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NASA plans unique Space Station partnership with seven universities
Debbie V. Nguyen
Johnson Space Center, Houston
NASA PLANS UNIQUE SPACE STATION PARTNERSHIP WITH SEVEN UNIVERSITIES
Students and faculty at seven universities nationwide will soon have
out-of-this-world opportunities as they become NASA partners working with
the International Space Station.
NASA has awarded grants to seven universities to work with the International
Space Station Program at NASA's Johnson Space Center, Houston. Through this
partnership, faculty and students will be exposed to the Station's technical
data and expertise, which can be used for classroom endeavors. In exchange,
NASA will reap benefits from the studies conducted and assistance provided
by those students and faculty.
"This partnership truly seeks to inspire the next generation of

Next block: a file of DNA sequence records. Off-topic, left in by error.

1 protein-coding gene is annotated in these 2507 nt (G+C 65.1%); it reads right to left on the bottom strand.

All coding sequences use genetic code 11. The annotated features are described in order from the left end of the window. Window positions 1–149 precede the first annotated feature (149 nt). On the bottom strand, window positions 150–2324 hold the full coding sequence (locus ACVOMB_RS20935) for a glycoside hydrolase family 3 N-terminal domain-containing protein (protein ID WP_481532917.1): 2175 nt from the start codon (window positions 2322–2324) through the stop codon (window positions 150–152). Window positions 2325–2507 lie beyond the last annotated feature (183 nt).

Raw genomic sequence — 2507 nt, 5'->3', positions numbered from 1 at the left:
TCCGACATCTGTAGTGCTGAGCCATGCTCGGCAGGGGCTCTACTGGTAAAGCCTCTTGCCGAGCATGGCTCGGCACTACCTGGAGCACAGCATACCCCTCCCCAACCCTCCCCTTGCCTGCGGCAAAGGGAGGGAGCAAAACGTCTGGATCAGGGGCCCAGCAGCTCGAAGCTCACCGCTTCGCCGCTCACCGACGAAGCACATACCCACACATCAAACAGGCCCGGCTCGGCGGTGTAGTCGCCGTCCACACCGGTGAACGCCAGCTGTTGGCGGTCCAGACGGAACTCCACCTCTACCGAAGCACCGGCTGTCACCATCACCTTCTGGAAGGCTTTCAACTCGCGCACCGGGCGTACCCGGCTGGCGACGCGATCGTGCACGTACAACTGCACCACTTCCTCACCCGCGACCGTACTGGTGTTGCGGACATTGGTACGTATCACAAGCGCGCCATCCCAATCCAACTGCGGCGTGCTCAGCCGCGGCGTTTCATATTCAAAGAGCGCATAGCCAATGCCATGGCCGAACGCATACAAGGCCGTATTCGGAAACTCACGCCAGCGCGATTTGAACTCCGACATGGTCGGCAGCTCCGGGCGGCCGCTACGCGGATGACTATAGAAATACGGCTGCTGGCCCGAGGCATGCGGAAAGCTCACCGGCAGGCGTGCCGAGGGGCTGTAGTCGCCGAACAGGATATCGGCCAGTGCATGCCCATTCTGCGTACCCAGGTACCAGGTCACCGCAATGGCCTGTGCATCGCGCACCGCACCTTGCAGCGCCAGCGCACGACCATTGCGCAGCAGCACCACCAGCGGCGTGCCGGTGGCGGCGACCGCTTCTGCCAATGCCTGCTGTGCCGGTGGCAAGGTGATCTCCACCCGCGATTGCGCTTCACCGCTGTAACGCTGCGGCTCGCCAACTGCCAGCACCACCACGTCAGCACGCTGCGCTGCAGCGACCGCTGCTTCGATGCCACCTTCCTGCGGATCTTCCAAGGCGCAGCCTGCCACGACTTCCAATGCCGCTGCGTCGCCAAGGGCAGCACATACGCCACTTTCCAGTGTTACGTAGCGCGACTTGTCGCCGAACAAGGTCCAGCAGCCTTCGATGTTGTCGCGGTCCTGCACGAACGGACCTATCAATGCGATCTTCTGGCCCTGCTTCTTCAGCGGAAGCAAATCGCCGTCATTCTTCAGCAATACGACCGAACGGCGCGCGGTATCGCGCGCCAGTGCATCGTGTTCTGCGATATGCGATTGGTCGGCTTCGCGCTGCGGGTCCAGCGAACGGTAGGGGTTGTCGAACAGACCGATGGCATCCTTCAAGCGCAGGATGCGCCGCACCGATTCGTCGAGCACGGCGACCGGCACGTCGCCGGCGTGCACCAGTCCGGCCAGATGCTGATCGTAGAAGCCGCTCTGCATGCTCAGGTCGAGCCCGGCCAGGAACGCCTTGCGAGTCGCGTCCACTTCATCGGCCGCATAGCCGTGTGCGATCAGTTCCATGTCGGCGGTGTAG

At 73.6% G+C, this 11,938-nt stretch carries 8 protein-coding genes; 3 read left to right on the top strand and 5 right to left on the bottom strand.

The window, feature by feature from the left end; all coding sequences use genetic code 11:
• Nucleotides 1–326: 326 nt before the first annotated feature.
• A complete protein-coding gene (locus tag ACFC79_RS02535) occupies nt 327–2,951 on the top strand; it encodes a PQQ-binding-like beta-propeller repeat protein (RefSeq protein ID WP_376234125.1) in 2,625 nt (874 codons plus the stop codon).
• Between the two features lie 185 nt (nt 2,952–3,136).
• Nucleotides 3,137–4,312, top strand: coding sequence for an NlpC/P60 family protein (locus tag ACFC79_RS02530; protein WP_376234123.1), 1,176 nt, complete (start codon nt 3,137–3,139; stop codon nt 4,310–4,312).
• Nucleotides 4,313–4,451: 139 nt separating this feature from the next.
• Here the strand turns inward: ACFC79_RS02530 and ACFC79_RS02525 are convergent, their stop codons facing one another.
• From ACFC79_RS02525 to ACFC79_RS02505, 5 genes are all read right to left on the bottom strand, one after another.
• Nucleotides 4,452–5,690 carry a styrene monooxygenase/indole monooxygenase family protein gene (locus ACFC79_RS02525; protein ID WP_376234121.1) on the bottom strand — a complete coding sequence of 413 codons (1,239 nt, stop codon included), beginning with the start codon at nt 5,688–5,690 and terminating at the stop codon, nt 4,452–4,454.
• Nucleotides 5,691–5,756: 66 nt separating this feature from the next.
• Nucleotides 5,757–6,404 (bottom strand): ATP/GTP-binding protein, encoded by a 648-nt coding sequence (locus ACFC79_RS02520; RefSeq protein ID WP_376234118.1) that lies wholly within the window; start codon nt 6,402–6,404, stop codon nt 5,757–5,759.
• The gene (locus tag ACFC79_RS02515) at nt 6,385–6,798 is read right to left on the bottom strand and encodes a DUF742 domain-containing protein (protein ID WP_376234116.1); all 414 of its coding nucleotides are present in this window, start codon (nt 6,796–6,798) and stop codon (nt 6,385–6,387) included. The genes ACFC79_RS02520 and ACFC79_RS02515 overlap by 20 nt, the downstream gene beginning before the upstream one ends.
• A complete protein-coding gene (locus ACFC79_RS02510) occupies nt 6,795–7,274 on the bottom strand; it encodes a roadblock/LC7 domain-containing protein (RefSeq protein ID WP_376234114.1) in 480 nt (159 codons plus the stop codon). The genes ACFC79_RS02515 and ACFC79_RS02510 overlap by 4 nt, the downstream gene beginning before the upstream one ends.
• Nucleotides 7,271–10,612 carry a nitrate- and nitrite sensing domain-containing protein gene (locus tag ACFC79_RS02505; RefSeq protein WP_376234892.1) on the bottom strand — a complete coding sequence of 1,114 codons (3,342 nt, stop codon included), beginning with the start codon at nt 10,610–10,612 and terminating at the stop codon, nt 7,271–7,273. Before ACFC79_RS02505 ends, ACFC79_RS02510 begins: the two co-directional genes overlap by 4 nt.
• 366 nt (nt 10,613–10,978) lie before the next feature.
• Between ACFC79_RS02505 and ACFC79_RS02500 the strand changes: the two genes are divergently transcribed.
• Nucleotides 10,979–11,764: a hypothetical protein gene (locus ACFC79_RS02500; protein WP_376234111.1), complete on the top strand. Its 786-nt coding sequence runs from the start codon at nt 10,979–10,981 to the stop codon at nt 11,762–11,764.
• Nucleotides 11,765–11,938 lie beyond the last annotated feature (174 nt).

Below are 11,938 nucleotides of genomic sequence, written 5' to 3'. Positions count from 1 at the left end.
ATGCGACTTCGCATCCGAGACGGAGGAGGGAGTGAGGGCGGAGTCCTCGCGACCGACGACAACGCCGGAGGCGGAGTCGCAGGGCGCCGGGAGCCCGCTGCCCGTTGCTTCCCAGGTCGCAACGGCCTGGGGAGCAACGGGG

explorers as only NASA can," said Dennis Stone, ISS Engineering
Outreach Project Manager. "The faculty and students will get real
experience with human space flight research and operations, and NASA will
benefit from their creative thinking and enthusiasm."
The seven universities selected for grants a Georgia Institute of
Technology, Massachusetts Institute of Technology, Montana State University,
Purdue University, University of Alabama-Huntsville, University of
Mississippi and University of Wyoming.
The grant opportunity was announced by NASA through the 2004 Aerospace
Workforce Development Competition Announcement distributed to the National
Space Grant College and Fellowship Program network of universities.
Completion of the Station to enable research on long-term human life and
work in space is a crucial step in returning humans to the Moon, journeying
to Mars and beyond as outlined in the Vision for Space Exploration. The
Station's current residents, Expedition 10 Commander Leroy Chiao and Flight
Engineer Salizhan Sharipov, are two-thirds of the way through their
six-month residency aboard the 200-ton-plus orbiting outpost. The Station
has been crewed 24 hours a day, seven days a week since 2000.
For more information about the International Space Station, visit:
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